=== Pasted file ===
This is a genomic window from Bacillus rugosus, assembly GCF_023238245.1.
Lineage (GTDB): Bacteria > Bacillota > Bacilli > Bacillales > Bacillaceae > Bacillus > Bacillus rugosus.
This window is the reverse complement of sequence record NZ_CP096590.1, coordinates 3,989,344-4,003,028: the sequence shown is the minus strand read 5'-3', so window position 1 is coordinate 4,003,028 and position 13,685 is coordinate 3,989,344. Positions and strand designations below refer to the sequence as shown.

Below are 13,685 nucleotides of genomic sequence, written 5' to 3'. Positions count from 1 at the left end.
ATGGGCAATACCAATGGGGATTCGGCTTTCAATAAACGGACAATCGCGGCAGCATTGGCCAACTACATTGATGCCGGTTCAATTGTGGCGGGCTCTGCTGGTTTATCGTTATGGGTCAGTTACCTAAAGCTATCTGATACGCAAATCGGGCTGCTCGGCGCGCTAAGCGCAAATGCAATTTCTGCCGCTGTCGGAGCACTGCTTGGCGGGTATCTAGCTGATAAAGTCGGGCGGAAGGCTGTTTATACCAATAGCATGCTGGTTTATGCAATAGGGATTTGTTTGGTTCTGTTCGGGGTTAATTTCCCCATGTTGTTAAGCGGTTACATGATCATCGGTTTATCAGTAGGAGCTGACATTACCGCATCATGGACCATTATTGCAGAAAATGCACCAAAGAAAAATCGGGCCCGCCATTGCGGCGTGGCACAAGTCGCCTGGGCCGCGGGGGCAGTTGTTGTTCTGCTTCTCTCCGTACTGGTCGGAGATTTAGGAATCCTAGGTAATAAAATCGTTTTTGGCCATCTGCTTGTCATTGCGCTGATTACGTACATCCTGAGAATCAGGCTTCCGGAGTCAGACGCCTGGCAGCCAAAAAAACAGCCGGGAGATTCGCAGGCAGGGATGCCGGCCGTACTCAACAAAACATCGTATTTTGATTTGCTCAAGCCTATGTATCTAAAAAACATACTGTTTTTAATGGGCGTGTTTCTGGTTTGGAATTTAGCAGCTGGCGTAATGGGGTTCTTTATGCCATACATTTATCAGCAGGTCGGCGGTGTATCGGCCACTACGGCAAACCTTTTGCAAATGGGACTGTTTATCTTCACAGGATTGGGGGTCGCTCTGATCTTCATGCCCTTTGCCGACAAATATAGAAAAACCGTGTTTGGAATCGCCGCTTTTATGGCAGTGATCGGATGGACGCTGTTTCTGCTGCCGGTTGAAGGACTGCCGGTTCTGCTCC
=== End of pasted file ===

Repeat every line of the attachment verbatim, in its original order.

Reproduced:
This is a genomic window from Bacillus rugosus, assembly GCF_023238245.1.
Lineage (GTDB): Bacteria > Bacillota > Bacilli > Bacillales > Bacillaceae > Bacillus > Bacillus rugosus.
This window is the reverse complement of sequence record NZ_CP096590.1, coordinates 3,989,344-4,003,028: the sequence shown is the minus strand read 5'-3', so window position 1 is coordinate 4,003,028 and position 13,685 is coordinate 3,989,344. Positions and strand designations below refer to the sequence as shown.

Below are 13,685 nucleotides of genomic sequence, written 5' to 3'. Positions count from 1 at the left end.
ATGGGCAATACCAATGGGGATTCGGCTTTCAATAAACGGACAATCGCGGCAGCATTGGCCAACTACATTGATGCCGGTTCAATTGTGGCGGGCTCTGCTGGTTTATCGTTATGGGTCAGTTACCTAAAGCTATCTGATACGCAAATCGGGCTGCTCGGCGCGCTAAGCGCAAATGCAATTTCTGCCGCTGTCGGAGCACTGCTTGGCGGGTATCTAGCTGATAAAGTCGGGCGGAAGGCTGTTTATACCAATAGCATGCTGGTTTATGCAATAGGGATTTGTTTGGTTCTGTTCGGGGTTAATTTCCCCATGTTGTTAAGCGGTTACATGATCATCGGTTTATCAGTAGGAGCTGACATTACCGCATCATGGACCATTATTGCAGAAAATGCACCAAAGAAAAATCGGGCCCGCCATTGCGGCGTGGCACAAGTCGCCTGGGCCGCGGGGGCAGTTGTTGTTCTGCTTCTCTCCGTACTGGTCGGAGATTTAGGAATCCTAGGTAATAAAATCGTTTTTGGCCATCTGCTTGTCATTGCGCTGATTACGTACATCCTGAGAATCAGGCTTCCGGAGTCAGACGCCTGGCAGCCAAAAAAACAGCCGGGAGATTCGCAGGCAGGGATGCCGGCCGTACTCAACAAAACATCGTATTTTGATTTGCTCAAGCCTATGTATCTAAAAAACATACTGTTTTTAATGGGCGTGTTTCTGGTTTGGAATTTAGCAGCTGGCGTAATGGGGTTCTTTATGCCATACATTTATCAGCAGGTCGGCGGTGTATCGGCCACTACGGCAAACCTTTTGCAAATGGGACTGTTTATCTTCACAGGATTGGGGGTCGCTCTGATCTTCATGCCCTTTGCCGACAAATATAGAAAAACCGTGTTTGGAATCGCCGCTTTTATGGCAGTGATCGGATGGACGCTGTTTCTGCTGCCGGTTGAAGGACTGCCGGTTCTGCTCC